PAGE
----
On site, the loading and unloading of powered access platforms at a work location can be a dangerous activity for drivers and operatives, even though they are still the safest way of completing temporary work at height.
According to data shared with the International Powered Access Federation (IPAF), around 1 million powered access platforms are moved around the UK by road every year, with equipment transported to and from a wide range of locations in urban and rural environments.
An error made while unloading or loading heavy access equipment can have serious consequences and could lead to trapping or crushing incidents that may cause injuries or fatalities. More than a third of all unloading and loading accidents involve delivery drivers though engineers, operatives and individuals purchasing or renting access equipment are also affected.
Since 2012, members of the International Powered Access Federation (IPAF) have been volunteering data on these type of accidents which is being used to improve safety and highlight some of the main issues.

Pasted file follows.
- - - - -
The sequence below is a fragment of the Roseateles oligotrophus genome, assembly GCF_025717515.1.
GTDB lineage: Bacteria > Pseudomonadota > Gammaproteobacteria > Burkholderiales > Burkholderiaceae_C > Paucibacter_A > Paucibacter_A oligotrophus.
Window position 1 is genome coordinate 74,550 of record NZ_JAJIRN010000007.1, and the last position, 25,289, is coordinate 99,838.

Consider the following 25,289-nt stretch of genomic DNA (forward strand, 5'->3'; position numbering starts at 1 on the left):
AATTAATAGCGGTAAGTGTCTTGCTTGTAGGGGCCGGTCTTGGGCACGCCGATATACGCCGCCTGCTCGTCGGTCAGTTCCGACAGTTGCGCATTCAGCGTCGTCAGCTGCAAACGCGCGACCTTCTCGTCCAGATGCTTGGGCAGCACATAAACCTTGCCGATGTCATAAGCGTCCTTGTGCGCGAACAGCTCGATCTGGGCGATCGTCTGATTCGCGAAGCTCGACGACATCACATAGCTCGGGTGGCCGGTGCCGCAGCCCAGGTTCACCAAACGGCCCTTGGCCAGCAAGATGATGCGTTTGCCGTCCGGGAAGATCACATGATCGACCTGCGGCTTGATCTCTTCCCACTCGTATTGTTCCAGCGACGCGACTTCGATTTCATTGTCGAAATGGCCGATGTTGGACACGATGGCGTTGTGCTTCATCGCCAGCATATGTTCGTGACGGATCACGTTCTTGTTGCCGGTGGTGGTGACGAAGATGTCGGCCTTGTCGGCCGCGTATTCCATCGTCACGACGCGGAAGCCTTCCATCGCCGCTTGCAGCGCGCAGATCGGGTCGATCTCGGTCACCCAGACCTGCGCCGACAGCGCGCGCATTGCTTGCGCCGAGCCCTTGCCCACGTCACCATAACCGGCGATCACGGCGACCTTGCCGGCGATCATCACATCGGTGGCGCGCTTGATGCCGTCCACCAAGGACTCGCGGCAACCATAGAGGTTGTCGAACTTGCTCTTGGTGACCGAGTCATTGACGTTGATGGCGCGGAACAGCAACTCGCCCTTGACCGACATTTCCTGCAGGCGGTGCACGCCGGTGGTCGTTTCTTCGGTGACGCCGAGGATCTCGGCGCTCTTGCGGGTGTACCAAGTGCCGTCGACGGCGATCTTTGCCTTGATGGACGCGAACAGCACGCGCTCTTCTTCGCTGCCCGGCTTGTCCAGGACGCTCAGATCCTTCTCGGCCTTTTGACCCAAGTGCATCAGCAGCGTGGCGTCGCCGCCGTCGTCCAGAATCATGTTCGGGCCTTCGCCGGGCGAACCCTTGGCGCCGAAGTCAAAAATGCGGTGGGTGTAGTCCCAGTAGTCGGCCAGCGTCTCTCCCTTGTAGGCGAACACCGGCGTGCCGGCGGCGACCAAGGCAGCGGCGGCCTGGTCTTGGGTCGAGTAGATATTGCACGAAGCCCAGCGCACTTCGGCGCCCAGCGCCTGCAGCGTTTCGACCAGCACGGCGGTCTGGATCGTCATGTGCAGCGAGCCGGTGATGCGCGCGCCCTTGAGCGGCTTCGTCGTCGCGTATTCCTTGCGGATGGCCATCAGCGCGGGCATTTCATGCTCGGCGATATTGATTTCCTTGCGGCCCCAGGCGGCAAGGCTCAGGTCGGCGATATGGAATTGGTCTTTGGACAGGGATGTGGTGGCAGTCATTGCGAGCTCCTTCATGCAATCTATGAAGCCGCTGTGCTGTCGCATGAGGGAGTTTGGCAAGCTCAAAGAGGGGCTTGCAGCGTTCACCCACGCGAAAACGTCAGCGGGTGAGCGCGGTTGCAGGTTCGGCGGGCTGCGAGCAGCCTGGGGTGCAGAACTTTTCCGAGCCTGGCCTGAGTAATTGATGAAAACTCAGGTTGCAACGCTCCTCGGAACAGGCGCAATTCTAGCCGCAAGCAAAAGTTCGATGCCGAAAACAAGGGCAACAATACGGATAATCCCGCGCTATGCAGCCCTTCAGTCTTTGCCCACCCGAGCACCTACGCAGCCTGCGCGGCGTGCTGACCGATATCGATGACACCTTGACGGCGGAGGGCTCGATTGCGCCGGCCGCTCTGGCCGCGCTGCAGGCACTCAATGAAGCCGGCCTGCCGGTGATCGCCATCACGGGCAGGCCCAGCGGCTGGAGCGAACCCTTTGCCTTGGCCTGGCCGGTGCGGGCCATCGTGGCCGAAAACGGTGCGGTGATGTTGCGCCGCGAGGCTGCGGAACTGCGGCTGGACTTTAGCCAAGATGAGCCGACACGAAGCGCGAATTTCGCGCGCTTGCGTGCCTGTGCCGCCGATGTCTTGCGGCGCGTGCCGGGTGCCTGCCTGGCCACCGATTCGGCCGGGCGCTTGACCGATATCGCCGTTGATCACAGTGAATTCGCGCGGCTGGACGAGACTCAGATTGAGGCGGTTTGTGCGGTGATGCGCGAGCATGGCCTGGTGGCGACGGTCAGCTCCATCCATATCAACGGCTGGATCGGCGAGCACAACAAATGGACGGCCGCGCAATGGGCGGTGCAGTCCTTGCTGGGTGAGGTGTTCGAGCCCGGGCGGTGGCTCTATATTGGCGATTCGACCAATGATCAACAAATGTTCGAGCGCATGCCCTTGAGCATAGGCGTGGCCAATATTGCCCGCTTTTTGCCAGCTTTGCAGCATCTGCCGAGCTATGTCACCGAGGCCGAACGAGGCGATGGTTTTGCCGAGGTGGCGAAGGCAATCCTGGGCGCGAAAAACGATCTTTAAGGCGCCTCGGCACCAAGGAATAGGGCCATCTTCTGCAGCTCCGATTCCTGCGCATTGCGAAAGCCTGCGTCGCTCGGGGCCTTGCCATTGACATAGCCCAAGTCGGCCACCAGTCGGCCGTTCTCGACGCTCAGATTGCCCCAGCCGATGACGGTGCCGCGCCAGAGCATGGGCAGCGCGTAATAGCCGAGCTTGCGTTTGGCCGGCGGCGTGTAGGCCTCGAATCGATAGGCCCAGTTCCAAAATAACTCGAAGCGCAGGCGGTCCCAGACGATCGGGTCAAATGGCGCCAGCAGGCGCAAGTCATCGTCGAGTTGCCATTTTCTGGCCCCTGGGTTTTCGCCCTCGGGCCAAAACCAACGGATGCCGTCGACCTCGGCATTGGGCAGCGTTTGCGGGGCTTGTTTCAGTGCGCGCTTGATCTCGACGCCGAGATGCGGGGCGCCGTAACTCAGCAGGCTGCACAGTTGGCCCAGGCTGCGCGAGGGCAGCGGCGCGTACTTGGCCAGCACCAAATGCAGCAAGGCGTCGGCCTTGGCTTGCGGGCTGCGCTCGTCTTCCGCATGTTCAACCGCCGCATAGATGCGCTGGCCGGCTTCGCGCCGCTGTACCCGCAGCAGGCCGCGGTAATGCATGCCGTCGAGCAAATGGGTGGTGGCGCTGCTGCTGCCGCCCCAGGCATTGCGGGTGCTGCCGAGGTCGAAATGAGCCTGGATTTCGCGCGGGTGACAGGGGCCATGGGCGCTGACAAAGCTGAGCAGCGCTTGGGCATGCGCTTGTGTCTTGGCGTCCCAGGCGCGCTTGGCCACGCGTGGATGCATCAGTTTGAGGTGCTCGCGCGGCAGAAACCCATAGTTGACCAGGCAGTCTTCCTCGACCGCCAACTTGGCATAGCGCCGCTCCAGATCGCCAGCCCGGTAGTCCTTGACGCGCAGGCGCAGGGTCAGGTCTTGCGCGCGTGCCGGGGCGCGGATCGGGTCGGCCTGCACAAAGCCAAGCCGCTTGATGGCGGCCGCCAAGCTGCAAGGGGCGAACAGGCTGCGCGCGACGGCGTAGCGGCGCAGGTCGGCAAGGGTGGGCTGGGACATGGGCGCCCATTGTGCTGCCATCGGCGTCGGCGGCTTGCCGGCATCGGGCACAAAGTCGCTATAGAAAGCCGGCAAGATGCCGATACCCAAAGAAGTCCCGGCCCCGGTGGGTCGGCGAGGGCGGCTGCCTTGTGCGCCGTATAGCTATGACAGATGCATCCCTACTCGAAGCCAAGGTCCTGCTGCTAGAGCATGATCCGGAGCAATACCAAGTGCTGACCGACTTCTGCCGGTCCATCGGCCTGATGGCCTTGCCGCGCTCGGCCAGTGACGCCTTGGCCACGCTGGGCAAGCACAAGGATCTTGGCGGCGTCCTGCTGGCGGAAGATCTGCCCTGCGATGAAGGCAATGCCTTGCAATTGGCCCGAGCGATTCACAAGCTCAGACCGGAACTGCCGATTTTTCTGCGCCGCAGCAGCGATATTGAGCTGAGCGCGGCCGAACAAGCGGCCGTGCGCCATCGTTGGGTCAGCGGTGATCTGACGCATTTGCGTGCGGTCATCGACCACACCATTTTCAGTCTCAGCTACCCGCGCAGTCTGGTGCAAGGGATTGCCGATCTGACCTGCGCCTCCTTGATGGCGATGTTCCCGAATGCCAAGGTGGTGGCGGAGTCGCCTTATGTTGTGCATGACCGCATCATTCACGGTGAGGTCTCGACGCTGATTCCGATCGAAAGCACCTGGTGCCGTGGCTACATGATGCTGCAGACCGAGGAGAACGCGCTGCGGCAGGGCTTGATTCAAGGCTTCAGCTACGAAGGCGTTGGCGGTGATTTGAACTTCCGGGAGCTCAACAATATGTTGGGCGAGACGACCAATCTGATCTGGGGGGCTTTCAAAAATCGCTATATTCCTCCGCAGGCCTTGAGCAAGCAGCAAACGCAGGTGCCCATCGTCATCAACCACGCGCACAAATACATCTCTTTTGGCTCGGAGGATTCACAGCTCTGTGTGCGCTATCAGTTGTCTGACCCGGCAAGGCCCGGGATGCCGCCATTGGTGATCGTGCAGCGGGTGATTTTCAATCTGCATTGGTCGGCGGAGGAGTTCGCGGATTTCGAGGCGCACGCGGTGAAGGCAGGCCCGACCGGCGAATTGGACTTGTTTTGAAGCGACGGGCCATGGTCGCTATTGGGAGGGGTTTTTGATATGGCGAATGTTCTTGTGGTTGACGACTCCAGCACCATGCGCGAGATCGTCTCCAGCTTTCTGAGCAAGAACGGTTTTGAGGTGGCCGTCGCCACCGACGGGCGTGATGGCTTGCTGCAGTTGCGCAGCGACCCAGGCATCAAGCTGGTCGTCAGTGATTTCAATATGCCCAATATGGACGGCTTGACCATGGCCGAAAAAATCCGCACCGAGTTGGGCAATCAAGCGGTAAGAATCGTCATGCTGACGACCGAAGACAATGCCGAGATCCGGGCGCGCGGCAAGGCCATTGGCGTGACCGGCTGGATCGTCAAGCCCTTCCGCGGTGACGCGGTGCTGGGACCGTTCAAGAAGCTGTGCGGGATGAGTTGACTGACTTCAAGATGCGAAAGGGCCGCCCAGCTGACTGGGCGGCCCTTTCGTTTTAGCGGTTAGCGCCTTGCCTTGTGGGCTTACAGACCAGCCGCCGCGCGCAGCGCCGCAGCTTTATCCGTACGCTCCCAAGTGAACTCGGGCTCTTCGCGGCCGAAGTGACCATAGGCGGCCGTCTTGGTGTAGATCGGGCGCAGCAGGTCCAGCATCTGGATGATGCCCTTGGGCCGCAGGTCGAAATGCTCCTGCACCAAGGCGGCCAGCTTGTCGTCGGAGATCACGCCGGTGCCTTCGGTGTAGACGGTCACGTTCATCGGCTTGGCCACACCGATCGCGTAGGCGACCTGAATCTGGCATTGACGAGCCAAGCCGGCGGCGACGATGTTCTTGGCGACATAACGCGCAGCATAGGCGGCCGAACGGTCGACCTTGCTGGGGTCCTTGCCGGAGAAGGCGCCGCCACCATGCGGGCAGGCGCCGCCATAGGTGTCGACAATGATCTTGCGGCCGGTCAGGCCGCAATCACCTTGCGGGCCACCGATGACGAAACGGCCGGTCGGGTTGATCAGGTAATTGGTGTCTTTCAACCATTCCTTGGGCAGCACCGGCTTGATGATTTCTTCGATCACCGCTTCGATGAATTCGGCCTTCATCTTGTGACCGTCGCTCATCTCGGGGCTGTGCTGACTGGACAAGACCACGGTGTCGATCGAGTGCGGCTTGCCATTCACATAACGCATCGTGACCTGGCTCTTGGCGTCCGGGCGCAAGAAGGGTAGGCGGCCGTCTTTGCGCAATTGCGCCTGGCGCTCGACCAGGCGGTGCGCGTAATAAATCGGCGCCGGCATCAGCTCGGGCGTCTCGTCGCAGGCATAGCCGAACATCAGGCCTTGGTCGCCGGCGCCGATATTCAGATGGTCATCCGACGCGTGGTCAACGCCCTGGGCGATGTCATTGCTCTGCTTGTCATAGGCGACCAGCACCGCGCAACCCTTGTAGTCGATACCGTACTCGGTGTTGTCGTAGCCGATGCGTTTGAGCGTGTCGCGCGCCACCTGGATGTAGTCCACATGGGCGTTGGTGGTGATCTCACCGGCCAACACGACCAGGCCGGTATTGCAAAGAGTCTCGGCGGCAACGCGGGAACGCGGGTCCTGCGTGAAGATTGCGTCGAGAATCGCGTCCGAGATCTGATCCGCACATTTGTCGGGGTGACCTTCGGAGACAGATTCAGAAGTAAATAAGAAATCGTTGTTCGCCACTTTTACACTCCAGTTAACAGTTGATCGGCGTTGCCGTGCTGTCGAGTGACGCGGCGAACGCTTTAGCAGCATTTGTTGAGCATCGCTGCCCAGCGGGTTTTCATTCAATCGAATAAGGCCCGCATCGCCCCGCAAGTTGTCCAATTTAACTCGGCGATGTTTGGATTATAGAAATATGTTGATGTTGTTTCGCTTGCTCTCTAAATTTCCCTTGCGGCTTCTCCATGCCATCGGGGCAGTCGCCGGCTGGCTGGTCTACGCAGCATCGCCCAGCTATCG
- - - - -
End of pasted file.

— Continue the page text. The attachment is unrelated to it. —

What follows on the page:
The data has shown some interesting trends including the four main causes of accidents:
Foot run over – Keep a safe distance when driving the access equipment with the upper control box detached and know and watch where the machine is going.
Trapped between machines – Standing between machines could lead to serious injury or even death if the machine is moved the wrong way.
Ramp falls- Take your time when driving on or off a ramp and never drive on or off a ramp at an angle. Slips and trips can lead to an accident.
Catapulting– Loading and unloading of booms also presents significant risk of ejection so wear a harness with a short lanyard and fasten on at all times.
Though the data highlights the dangers which can occur when loading and unloading, many of them are avoidable if you follow a few basic safety rules:
– Carry out a full and detailed risk assessment for every job which is fully recorded and reviewed regularly
– Make sure there is sufficient access on site for loading, unloading and moving around the work location
– All staff and operatives should be trained to use access platforms, familiarised with the specific make and model and aware of the safety procedures
The increasing use of access platforms by industries that work at height has had a significant impact in the reduction of workplace accidents and training. Planning and attention to detail are the key to reducing the margin for error and the avoidable risks for drivers and operatives.